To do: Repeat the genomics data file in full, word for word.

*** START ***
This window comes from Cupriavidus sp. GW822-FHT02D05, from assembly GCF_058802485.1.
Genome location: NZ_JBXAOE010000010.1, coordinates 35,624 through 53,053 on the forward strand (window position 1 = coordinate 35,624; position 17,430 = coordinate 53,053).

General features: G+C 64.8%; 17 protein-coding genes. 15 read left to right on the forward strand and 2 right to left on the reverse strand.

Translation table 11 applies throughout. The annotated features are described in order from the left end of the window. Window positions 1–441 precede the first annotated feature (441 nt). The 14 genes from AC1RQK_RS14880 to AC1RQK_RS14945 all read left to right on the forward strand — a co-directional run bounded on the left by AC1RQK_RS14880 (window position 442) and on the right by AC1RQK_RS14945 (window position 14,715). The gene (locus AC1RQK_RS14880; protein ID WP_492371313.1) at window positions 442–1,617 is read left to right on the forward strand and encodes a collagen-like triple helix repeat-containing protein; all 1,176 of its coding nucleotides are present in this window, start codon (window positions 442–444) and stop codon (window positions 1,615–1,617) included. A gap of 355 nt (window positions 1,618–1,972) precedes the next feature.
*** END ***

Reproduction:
This window comes from Cupriavidus sp. GW822-FHT02D05, from assembly GCF_058802485.1.
Genome location: NZ_JBXAOE010000010.1, coordinates 35,624 through 53,053 on the forward strand (window position 1 = coordinate 35,624; position 17,430 = coordinate 53,053).

General features: G+C 64.8%; 17 protein-coding genes. 15 read left to right on the forward strand and 2 right to left on the reverse strand.

Translation table 11 applies throughout. The annotated features are described in order from the left end of the window. Window positions 1–441 precede the first annotated feature (441 nt). The 14 genes from AC1RQK_RS14880 to AC1RQK_RS14945 all read left to right on the forward strand — a co-directional run bounded on the left by AC1RQK_RS14880 (window position 442) and on the right by AC1RQK_RS14945 (window position 14,715). The gene (locus AC1RQK_RS14880; protein ID WP_492371313.1) at window positions 442–1,617 is read left to right on the forward strand and encodes a collagen-like triple helix repeat-containing protein; all 1,176 of its coding nucleotides are present in this window, start codon (window positions 442–444) and stop codon (window positions 1,615–1,617) included. A gap of 355 nt (window positions 1,618–1,972) precedes the next feature.